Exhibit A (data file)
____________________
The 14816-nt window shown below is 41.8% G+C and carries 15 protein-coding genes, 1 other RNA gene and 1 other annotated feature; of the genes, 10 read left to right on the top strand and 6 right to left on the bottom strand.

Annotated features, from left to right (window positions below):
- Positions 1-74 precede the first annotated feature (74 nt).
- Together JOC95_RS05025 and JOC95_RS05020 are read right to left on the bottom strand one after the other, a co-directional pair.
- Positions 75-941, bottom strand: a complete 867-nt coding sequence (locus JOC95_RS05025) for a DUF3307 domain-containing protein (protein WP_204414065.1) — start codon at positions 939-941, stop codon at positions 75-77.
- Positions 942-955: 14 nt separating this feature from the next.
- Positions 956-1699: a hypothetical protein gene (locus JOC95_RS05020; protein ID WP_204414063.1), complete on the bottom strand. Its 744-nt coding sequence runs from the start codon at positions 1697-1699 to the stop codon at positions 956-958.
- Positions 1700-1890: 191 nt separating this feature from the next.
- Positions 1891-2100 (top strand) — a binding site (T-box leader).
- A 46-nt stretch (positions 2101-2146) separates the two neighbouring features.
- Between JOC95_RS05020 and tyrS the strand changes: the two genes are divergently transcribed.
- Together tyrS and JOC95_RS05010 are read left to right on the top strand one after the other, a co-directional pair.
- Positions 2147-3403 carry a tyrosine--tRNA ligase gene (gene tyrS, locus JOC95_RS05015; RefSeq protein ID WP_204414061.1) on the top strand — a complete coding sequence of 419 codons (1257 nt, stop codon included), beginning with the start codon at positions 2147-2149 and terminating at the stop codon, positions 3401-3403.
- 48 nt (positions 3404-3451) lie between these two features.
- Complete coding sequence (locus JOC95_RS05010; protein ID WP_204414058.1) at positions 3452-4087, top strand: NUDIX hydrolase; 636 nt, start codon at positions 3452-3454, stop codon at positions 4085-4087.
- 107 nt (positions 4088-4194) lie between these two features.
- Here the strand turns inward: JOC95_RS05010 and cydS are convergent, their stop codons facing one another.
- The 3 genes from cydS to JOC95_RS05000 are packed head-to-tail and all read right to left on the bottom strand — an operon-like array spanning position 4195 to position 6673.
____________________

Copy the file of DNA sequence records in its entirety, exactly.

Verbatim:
The 14816-nt window shown below is 41.8% G+C and carries 15 protein-coding genes, 1 other RNA gene and 1 other annotated feature; of the genes, 10 read left to right on the top strand and 6 right to left on the bottom strand.

Annotated features, from left to right (window positions below):
- Positions 1-74 precede the first annotated feature (74 nt).
- Together JOC95_RS05025 and JOC95_RS05020 are read right to left on the bottom strand one after the other, a co-directional pair.
- Positions 75-941, bottom strand: a complete 867-nt coding sequence (locus JOC95_RS05025) for a DUF3307 domain-containing protein (protein WP_204414065.1) — start codon at positions 939-941, stop codon at positions 75-77.
- Positions 942-955: 14 nt separating this feature from the next.
- Positions 956-1699: a hypothetical protein gene (locus JOC95_RS05020; protein ID WP_204414063.1), complete on the bottom strand. Its 744-nt coding sequence runs from the start codon at positions 1697-1699 to the stop codon at positions 956-958.
- Positions 1700-1890: 191 nt separating this feature from the next.
- Positions 1891-2100 (top strand) — a binding site (T-box leader).
- A 46-nt stretch (positions 2101-2146) separates the two neighbouring features.
- Between JOC95_RS05020 and tyrS the strand changes: the two genes are divergently transcribed.
- Together tyrS and JOC95_RS05010 are read left to right on the top strand one after the other, a co-directional pair.
- Positions 2147-3403 carry a tyrosine--tRNA ligase gene (gene tyrS, locus JOC95_RS05015; RefSeq protein ID WP_204414061.1) on the top strand — a complete coding sequence of 419 codons (1257 nt, stop codon included), beginning with the start codon at positions 2147-2149 and terminating at the stop codon, positions 3401-3403.
- 48 nt (positions 3404-3451) lie between these two features.
- Complete coding sequence (locus JOC95_RS05010; protein ID WP_204414058.1) at positions 3452-4087, top strand: NUDIX hydrolase; 636 nt, start codon at positions 3452-3454, stop codon at positions 4085-4087.
- 107 nt (positions 4088-4194) lie between these two features.
- Here the strand turns inward: JOC95_RS05010 and cydS are convergent, their stop codons facing one another.
- The 3 genes from cydS to JOC95_RS05000 are packed head-to-tail and all read right to left on the bottom strand — an operon-like array spanning position 4195 to position 6673.